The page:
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Doctors make breakthrough in brain injuries study

Doctors in Southampton have developed a brain pressure test that can detect life-threatening head injuries and infections - without the need for surgery or spinal procedures.

The method involves patients wearing headphones with an ear plug linked to a computer, which enables doctors to measure fluid pressure in the skull.

The device known as the cerebral and cochlear fluid pressure (CCFP) analyser is being used to study healthy volunteers at Southampton General Hospital in Hampshire.

"We know that high pressure inside the skull resulting from injuries and infections can be fatal, so it is essential it is detected as early as possible to avoid exacerbating symptoms and ensure treatment can begin promptly.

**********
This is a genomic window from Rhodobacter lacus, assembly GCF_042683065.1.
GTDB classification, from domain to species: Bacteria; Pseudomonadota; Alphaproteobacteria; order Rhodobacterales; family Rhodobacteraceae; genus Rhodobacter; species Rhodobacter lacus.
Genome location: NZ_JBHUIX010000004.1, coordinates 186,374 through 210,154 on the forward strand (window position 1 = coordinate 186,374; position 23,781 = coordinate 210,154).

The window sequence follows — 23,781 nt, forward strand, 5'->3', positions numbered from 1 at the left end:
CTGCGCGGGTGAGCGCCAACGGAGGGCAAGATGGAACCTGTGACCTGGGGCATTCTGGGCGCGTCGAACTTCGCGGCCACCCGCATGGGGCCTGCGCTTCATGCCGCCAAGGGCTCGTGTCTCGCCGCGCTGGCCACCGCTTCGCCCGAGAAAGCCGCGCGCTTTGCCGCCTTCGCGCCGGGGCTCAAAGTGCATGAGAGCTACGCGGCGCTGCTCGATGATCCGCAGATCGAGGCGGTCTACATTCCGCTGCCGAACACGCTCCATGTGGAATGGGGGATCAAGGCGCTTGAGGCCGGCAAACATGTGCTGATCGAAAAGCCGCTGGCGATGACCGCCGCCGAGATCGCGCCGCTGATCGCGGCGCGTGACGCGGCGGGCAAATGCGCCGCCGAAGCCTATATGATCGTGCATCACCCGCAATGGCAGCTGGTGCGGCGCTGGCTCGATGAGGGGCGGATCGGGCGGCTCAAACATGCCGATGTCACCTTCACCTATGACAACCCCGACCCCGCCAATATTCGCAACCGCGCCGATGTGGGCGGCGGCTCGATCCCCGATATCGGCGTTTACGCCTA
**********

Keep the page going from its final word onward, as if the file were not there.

"Current methods for testing ICP (intracranial pressure) require procedures to be carried out under sedation or anaesthetic, which means they are limited to the most severe cases and those with less obvious initial symptoms often go undetected until their symptoms have worsened.

"However, as our CCFP (cerebral and cochlear fluid pressure) device does not require a patient to do anything other than wear a set of headphones with an ear plug, it has the potential to provide rapid, accurate and safe assessments to patients in much larger numbers than is currently possible."

– Dr Robert Marchbanks, consultant clinical scientist